Khot and colleagues at more than 20 research institutions received the 2022 National Excellence in Multistate Research Award from the Experiment Station Section (ESS) unit of the commission’s Board on Agriculture Assembly for their research and extension work in unmanned aircraft systems (UAS) applications for U.S. agriculture and natural resources…
Juming Tang, Regents Professor, Department of Biological Systems Engineering, Washington State University, has been inducted into the National Academy of Inventors (NAI) 2021 Class of Fellows.
“Congratulations to Matthew McCluskey and Juming Tang for their induction as NAI Members. Through research and discovery, their innovations provide cutting-edge solutions to challenges that will benefit society and influence science, technology, and innovation worldwide,” said Sita Pappu, assistant vice president for the Office of Commercialization.
Tang has invented and commercialized electromagnetic spectrum wave-based food processes. Tang has focused his research on advancing thermal processing technologies and supporting knowledge for control of bacterial and viral pathogens in foods with minimum adverse effects on taste and nutrition.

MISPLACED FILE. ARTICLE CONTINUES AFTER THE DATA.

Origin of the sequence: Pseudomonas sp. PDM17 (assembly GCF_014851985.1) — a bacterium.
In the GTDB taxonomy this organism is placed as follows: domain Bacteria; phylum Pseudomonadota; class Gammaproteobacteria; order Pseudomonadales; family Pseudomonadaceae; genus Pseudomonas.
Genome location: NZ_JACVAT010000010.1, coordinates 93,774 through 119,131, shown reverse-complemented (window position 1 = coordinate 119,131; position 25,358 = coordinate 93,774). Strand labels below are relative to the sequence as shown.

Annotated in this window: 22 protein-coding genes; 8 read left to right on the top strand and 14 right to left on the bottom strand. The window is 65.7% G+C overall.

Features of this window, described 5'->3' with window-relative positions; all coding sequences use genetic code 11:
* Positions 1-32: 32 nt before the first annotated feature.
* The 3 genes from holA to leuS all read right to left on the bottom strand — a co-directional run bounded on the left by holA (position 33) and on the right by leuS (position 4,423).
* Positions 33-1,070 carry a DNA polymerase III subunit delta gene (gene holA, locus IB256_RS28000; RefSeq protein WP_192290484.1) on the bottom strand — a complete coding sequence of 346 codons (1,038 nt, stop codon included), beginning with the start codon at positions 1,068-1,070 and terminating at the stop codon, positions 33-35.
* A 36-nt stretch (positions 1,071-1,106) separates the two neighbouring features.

Tang’s laboratory has developed two commercially viable technologies based on 915 MHz microwaves for production of high quality ready-to-eat meals with extended shelf-life in different storage conditions. The unique engineering designs allow predictable and rapid heating of pre-packaged food that eliminates food pathogens, replacing the long-time industrial method of canning foods.
Jake Schrader ( PhD Student of Lav Khot, Agricultural Automation Engineering) is shown presenting in the ASABE Oral/Poster Competition during the ASABE Annual International Meeting in Houston, Texas, 2022.
Jake placed in the ASABE Oral/Poster Competition within the Machinery Systems technical community for his work entitled,“Thermal analysis of heated spray and implications for agricultural spray technologies”.
He will receive a $250 prize check for his presentation.
Dr. Behnaz Molaei (former PhD Student of Troy Peters, LAWREE) is shown presenting in the ASABE Oral/Poster Competition during the ASABE Annual International Meeting in Houston, Texas, 2022.
Dr. Molaei placed in the ASABE Oral/Poster Competition within the Machinery Systems technical community for her work entitled, “Investigating Practical Artificial Hot and Cold Reference Surfaces for Improved ET Estimation using the UAS-METRIC Energy Balance Model”.
She will receive a $250 prize check for her presentation.